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Intervention Protocol

Computer-generated paper reminders: effects on professional practice and health care outcomes

  1. Paul Gorman1,*,
  2. Craig Redfern2,
  3. Teng Liaw3,
  4. Susan Carson4,
  5. Jeremy Wyatt5,
  6. Rachel Rowe6,
  7. Jeremy Grimshaw7

Editorial Group: Cochrane Effective Practice and Organisation of Care Group

Published Online: 27 JUL 1998

DOI: 10.1002/14651858.CD001175


How to Cite

Gorman P, Redfern C, Liaw T, Carson S, Wyatt J, Rowe R, Grimshaw J. Computer-generated paper reminders: effects on professional practice and health care outcomes (Protocol). Cochrane Database of Systematic Reviews 1998, Issue 3. Art. No.: CD001175. DOI: 10.1002/14651858.CD001175.

Author Information

  1. 1

    Oregon Health Science University, Biomedical Information Communication Centre, Portland, Oregon, USA

  2. 2

    Providence Portland Medical Centre, Portland, Oregon, USA

  3. 3

    University of Melbourne, Department of Public Health & Community Medicine, Carlton, Victoria, Australia

  4. 4

    Oregon Health Sciences University, Evidence-based Practice Center, Portland, Oregon, USA

  5. 5

    School of Public Policy, London, WC1E 7HN, UK

  6. 6

    Institute of Health Sciences, ICRF Medical Statistics Group, Oxford, Oxfordshire, UK

  7. 7

    Ottawa Health Research Institute, Director, Clinical Epidemiology Programme, Ottawa, ON, Canada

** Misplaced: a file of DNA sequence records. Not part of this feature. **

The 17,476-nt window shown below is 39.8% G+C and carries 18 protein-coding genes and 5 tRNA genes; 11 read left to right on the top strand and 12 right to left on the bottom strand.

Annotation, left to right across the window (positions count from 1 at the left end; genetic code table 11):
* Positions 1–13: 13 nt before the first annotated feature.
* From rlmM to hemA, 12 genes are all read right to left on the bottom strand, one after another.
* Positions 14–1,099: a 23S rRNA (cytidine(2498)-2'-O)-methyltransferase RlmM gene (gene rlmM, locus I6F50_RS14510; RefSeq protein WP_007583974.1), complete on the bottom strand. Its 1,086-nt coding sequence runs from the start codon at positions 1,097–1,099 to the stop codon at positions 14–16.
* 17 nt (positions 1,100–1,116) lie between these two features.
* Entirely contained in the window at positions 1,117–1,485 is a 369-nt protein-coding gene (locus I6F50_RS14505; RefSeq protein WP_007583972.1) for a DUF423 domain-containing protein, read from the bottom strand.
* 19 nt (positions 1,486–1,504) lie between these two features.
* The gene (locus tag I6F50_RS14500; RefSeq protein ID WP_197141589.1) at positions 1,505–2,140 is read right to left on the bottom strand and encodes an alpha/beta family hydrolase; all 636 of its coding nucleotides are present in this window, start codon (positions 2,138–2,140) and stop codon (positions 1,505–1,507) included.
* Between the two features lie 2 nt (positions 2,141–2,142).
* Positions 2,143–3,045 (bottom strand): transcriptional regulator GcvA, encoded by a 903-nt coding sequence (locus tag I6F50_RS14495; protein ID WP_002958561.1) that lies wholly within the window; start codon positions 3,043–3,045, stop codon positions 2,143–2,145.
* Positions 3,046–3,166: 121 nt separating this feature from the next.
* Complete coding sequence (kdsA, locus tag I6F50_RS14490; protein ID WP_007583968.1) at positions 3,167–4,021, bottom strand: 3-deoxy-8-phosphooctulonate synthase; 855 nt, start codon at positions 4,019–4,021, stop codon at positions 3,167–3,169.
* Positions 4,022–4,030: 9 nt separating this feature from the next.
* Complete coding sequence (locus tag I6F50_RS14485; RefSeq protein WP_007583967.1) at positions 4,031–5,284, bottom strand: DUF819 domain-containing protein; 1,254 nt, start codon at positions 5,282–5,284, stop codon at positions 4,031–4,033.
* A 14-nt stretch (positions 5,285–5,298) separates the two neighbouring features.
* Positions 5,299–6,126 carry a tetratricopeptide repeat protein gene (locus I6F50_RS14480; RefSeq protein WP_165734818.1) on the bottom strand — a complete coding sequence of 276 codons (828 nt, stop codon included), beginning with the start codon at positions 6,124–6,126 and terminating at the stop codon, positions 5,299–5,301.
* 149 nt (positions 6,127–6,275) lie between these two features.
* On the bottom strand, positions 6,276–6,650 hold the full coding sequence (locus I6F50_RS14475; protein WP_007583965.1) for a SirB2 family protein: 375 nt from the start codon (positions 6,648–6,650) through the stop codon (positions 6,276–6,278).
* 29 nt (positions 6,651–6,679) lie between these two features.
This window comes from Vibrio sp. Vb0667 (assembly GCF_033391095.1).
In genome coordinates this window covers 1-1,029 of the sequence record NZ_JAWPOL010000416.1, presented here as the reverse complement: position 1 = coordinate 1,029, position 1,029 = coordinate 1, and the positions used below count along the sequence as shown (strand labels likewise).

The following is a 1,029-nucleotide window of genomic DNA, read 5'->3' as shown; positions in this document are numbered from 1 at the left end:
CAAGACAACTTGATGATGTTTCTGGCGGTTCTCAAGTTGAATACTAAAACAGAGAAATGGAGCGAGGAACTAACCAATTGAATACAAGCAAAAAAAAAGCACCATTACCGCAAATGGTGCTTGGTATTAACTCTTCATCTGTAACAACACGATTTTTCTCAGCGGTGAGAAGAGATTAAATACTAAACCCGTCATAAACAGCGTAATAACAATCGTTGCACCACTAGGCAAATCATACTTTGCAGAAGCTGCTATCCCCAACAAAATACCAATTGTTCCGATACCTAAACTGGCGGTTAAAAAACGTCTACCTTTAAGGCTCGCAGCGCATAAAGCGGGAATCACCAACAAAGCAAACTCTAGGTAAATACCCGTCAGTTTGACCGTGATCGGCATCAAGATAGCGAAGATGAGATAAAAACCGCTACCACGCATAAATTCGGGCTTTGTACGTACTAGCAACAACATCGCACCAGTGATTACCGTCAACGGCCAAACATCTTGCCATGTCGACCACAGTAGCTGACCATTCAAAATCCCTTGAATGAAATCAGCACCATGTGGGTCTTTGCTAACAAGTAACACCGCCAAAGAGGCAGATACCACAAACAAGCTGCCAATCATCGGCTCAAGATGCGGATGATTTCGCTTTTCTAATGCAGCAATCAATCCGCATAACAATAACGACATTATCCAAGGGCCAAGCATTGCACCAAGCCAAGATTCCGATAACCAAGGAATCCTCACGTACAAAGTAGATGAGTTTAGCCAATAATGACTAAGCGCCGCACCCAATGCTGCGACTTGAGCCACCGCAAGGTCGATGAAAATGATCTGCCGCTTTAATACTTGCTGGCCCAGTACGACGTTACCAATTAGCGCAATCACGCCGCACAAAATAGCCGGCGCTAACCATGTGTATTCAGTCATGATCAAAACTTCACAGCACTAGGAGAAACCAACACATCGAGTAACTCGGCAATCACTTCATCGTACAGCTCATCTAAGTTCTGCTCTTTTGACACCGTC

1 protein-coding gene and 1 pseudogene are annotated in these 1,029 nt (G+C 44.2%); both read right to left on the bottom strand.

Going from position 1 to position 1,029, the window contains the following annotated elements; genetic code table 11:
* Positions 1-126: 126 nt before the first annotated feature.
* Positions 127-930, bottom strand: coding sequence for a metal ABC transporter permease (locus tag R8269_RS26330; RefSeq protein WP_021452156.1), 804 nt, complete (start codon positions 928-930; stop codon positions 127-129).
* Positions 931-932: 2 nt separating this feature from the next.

*Paul Gorman, Biomedical Information Communication Centre, Oregon Health Science University, 3181 SW Sam Jackson Park Road, Portland, Oregon, 97201-3098, USA. gormanp@ohsu.edu.

Publication History

  1. Publication Status: Edited (no change to conclusions)
  2. Published Online: 27 JUL 1998

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Abstract

  1. Top of page
  2. Abstract

This is the protocol for a review and there is no abstract. The objectives are as follows:

In this review we examine the effectiveness of computer-generated paper reminders to health care professionals and address the following primary hypotheses:

1. Computer-generated paper reminders are effective compared with no intervention.
2. Computer-generated paper reminders are effective compared with other interventions.
3. Computer-generated paper reminders combined with other interventions are effective compared with no intervention.
4. Computer-generated paper reminders combined with other interventions are effective compared with manual reminders alone.

We also address the following secondary hypotheses:

Type of reminder:

5. Reminders that include some individual patient-specific information are more effective than generic reminders.
6. Reminders that indicate a response should be recorded or given are more effective than reminders that do not require a response.

Development of reminder:

7. Reminders developed with the involvement of target clinicians are more effective than reminders developed without their participation.

Delivery of reminder:

8. Reminders delivered by or with the knowledge of the target clinician's colleagues or patients are more effective than reminders delivered by other means.

Content of reminder:

9. Reminders that offer explicit advice on patient management are more effective than reminders that offer general information only, for example about prevalence of a disease.
10. Reminders that include an explanation of their content or advice are more effective than reminders that do not include this.
11. Reminders that are explicitly from or justified by reference to an influential source are more effective than reminders from another source. An influential source is a person or body likely to be perceived as credible by the target clinician.

Behaviour targeted by intervention:

12. Reminders will vary in effectiveness systematically according to the targeted activity.